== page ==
Shirley Roche has come through a series of bereavements to tackle opponents less than half her age and has no plans to hang up her boots anytime soon. And while her adrenaline pumps when she lines out for a soccer showdown, she insists the buzz she gets from coaching girls is equally as thrilling.
Shirley (49), saw her world turned upside down over the past three years, but says sport has been the lifeline that got her through the darkest days. Her brother Shane (46), died through suicide, and a short while later her father, Pascal, lost a battle with cancer. Two years prior to that, she buried her niece Kelly (25) after a car crash.
“Sport is my therapy. It’s the medication I never knew I needed,” said Shirley.
Aside from playing with North End United FC in Wexford Town, Shirley coaches its female underage teams. Her action-packed schedule also includes playing Gaelic football with Clonard Volunteers Ladies and camogie with Faythe Harriers.
Shirley wants to encourage women who gave up sport due to work or family commitments to know it’s never too late to play again.
She insists the importance of exercise from a social and emotional perspective is overlooked.
“The minute I step on the pitch there is nothing else in my head. It’s just the soccer or Gaelic ball or sliotar, that’s all I’m thinking about. On a pitch, I’m free of everything and everyone.” The feeling of freedom and sense of escapism is something she cherishes.
Her proudest sporting moment when playing a camogie match with her daughter Josephine. “When I saw her score, I shouted ‘go on my daughter’ and the girl I was marking asked ‘is she your daughter? How old is she?” Josephine was 30 at the time. I told the girl ‘just because I’m older than you, don’t think that you’re going to run rings around me. Wait until I tell you, you’re still not going to get that sliotar when it comes down here.’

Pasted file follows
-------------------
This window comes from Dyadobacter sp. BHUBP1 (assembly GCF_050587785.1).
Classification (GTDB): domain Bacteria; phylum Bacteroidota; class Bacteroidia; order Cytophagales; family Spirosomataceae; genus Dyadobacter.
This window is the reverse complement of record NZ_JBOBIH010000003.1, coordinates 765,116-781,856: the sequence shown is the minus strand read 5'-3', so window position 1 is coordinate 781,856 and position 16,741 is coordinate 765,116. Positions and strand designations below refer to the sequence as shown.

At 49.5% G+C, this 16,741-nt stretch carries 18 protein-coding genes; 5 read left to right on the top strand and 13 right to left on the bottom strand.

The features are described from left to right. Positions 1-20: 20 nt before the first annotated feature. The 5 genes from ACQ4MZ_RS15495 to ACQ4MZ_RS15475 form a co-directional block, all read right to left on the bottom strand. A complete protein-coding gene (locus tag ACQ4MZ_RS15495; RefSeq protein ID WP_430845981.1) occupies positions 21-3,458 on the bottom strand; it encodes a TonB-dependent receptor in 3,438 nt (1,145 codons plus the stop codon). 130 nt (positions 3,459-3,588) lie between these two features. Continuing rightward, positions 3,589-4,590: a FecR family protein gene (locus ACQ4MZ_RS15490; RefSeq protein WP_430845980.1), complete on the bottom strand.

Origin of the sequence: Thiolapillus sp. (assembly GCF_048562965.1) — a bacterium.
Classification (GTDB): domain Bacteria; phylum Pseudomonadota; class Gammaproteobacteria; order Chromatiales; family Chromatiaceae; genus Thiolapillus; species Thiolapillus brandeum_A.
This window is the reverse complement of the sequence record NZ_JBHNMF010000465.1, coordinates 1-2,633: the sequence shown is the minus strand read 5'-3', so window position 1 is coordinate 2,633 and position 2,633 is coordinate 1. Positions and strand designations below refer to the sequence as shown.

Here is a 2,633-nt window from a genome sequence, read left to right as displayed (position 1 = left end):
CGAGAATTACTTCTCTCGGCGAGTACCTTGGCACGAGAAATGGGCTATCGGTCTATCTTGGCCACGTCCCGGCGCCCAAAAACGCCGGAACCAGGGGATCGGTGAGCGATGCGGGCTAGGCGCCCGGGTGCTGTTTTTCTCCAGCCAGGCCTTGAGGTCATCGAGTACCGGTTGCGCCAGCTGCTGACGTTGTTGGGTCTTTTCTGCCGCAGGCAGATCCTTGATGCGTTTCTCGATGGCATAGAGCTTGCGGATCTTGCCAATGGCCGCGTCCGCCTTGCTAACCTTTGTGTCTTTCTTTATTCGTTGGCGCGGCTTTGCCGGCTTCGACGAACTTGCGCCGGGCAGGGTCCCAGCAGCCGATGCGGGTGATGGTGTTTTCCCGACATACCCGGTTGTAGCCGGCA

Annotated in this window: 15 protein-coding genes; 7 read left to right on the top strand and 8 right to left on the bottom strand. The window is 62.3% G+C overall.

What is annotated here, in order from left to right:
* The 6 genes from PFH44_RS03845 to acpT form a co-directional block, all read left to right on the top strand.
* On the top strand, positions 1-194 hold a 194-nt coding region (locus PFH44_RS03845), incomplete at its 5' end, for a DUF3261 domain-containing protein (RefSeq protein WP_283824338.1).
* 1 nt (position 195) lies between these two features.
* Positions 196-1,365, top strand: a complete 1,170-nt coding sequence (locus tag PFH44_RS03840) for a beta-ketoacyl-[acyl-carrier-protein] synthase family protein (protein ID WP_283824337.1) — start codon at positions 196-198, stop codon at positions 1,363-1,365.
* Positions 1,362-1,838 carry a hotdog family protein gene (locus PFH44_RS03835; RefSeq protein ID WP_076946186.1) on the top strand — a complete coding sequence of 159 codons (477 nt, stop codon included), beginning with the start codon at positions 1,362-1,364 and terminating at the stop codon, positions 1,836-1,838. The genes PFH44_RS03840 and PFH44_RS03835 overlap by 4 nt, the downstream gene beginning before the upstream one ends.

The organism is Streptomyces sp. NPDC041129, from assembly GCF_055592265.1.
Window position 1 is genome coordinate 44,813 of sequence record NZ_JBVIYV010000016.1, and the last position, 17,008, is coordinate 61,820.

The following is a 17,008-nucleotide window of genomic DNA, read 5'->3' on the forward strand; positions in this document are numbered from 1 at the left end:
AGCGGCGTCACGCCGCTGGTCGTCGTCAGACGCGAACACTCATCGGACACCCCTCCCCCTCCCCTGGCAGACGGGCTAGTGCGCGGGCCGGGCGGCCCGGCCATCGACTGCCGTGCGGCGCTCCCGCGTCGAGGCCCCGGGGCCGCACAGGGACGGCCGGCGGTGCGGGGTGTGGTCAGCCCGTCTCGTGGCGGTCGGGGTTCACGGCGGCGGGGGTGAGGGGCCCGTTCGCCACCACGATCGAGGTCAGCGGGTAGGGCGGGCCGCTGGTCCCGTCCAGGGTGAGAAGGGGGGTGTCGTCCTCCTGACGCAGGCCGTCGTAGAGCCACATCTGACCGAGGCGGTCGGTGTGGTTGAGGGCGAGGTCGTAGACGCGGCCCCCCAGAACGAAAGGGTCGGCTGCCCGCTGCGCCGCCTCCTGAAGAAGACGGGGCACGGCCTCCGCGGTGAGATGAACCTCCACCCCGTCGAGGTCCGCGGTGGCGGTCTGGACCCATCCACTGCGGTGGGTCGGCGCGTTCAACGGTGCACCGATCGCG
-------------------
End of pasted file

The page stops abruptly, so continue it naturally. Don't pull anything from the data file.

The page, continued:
“I’m 50 next birthday, but I reckon I have another four or five years in me. I’m hanging on until Josephine’s daughter Hollie (10) is old enough to play a game with us. It will be a very special day if I get to play with my granddaughter.”
Shirley also has a son TJ (23), and has fostered her nephew Kian (13) since he was just six months old. And sport is very much a family affair. She fondly recalls how Kian wore a waterproof all-in-one suit and wellies as a toddler and would trot up and down the sideline during matches. “Our weekends always revolved around sport.”
I’m 50 next birthday, but I reckon I have another four or five years in me. I’m hanging on until Josephine’s daughter Hollie (10) is old enough to play a game with us. It will be a very special day if I get to play with my granddaughter.
Shirley’s younger brother Shane was a stalwart of North End United FC right up until his death last November. “I feel closer to him on the pitch than I do when I go to his grave. I was up at the pitch for his first anniversary felt like he was going to walk through the gate. The special connection I had with him was down to sport,” said Shirley.
On her first match after Shane’s death she scored a goal from a corner and her teammates joked he must have been watching and guiding the ball into the back of the net.
Her commitment to sport is inspiring younger players coming through the ranks.
“Some of the girls I have coached are playing on the Wexford Youths U-17 squad at present, one of them, Katie Law, is one of the youngest on the panel and she also made the Leinster U-15 team and played for Ireland.
“I have also been happy to accept an invitation to be a part of the Wexford coaching panel for the FAI girls’ underage inter-county Gaynor Cup.” Keeping girls in sport between the ages of 14 and 16 is crucial, she insists.
“That is the time when a lot of them will give up. You will have girls who are naturals and you’ll get the girls who will work really hard at it. I always focus on encouragement and building confidence. It’s not all about winning, it’s about having fun and the friendships you make off the field too.”